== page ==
CORE

Mat Tomezsko / Gregory Coates / Leora Brecher

November 10, 2018 - January 5, 2019

NoBA Artspaces, Bala Cynwyd, PA

Gregory Coates
"Tabasco #5"
feathers, pigment on luan, 24”diam.
Mat Tomezsko
"NOW III"
acrylic, sher-cryl, enamel, spray paint on panel, 24”x24”
Leora Brecher
"Cocoon"
white earthenware, 10.5"x25 x10.5"
Gregory Coates
"Veiled Black"
feathers, pigment on luan, 71"x71"x2"
Mat Tomezsko
"NOW VI"
acrylic, sher-cryl, enamel, spray paint and asphalt on panel, 24”x24”
Leora Brecher
"Just the Two of Us #2"
white earthenware, 11.5"x7"x6"
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Working in disparate mediums, all three artists in “CORE” work with bold, elemental, geometric shapes – circles, squares, sharp angles, crosses – as the basis of their compositions.  These elemental shapes might be foundational, as with Gregory Coates’ minimalist circular and square panels; they might appear as content, as with Mat Tomezsko’s letters and numbers presented as abstracted shapes (X, O, N, W, 1); or they might form the literal core around which form grows, as in Leora Brecher’s earthenware bodies formed from ringed coils that are joined together with sharp angles. Each of these artists also works with strong, simplified colors – primaries, blacks, and whites – that speak to the "core" properties of their work.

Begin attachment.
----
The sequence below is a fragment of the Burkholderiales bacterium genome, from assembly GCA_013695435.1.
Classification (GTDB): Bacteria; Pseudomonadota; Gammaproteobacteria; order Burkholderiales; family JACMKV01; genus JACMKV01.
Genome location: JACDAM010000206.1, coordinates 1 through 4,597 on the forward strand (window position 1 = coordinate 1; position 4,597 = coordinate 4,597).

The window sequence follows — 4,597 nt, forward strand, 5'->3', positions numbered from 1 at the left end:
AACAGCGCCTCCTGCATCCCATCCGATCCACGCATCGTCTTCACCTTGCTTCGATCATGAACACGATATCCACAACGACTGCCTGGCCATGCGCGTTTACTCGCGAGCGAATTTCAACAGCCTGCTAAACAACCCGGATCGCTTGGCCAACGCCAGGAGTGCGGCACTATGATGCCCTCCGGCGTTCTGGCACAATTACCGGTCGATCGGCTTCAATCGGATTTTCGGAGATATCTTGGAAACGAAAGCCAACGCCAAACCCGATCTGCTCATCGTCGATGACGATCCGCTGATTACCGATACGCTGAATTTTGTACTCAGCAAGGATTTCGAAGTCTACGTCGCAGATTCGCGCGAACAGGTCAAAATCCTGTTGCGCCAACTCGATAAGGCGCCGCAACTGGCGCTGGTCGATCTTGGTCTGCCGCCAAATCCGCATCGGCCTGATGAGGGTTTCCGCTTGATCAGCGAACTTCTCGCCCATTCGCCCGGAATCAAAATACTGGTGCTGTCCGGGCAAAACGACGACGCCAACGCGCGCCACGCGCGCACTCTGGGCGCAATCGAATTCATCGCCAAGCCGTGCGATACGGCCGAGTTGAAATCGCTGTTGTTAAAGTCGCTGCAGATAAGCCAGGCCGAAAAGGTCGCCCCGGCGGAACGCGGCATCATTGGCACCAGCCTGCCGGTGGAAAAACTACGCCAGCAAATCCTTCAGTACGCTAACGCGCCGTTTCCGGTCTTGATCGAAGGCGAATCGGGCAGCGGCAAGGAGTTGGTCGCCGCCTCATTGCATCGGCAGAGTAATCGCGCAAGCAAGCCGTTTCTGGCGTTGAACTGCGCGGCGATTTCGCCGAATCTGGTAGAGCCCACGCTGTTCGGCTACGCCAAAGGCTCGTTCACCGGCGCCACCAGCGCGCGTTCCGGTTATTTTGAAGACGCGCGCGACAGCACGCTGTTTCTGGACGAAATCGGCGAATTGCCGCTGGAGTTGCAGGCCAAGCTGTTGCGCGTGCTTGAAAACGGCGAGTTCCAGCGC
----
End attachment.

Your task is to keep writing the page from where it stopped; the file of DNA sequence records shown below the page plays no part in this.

Though the work of Tomezsko, Coates, and Brecher shares formal relationships, each artist’s goals, inspirations, and final projects are quite distinct from one another.  Brecher is deeply influenced by forms and objects in the natural world – shells, pods, fossils, bones – as well as the human figure.  She does not replicate these natural forms, but rather, alludes to and responds to them in her abstract sculptures that accentuate the inherent qualities of purity, simplicity, and grace.  Coates’ assemblages incorporating unexpected materials such as feathers, textiles, and scrub brushes provide a subtle undercurrent of social implication. Manual labor, grief, and racial identity are quietly evoked in compositions that might at first appear as pure, minimalist abstraction, but emerge nonetheless from lived experience. Tomezsko explores relationships between visual art and poetry in his layered and textured abstract paintings. From letters, words, and sentences to coherent bodies of written work, he deconstructs (and reconstructs) language in an exploration of how it carries meaning, both visually and conceptually.

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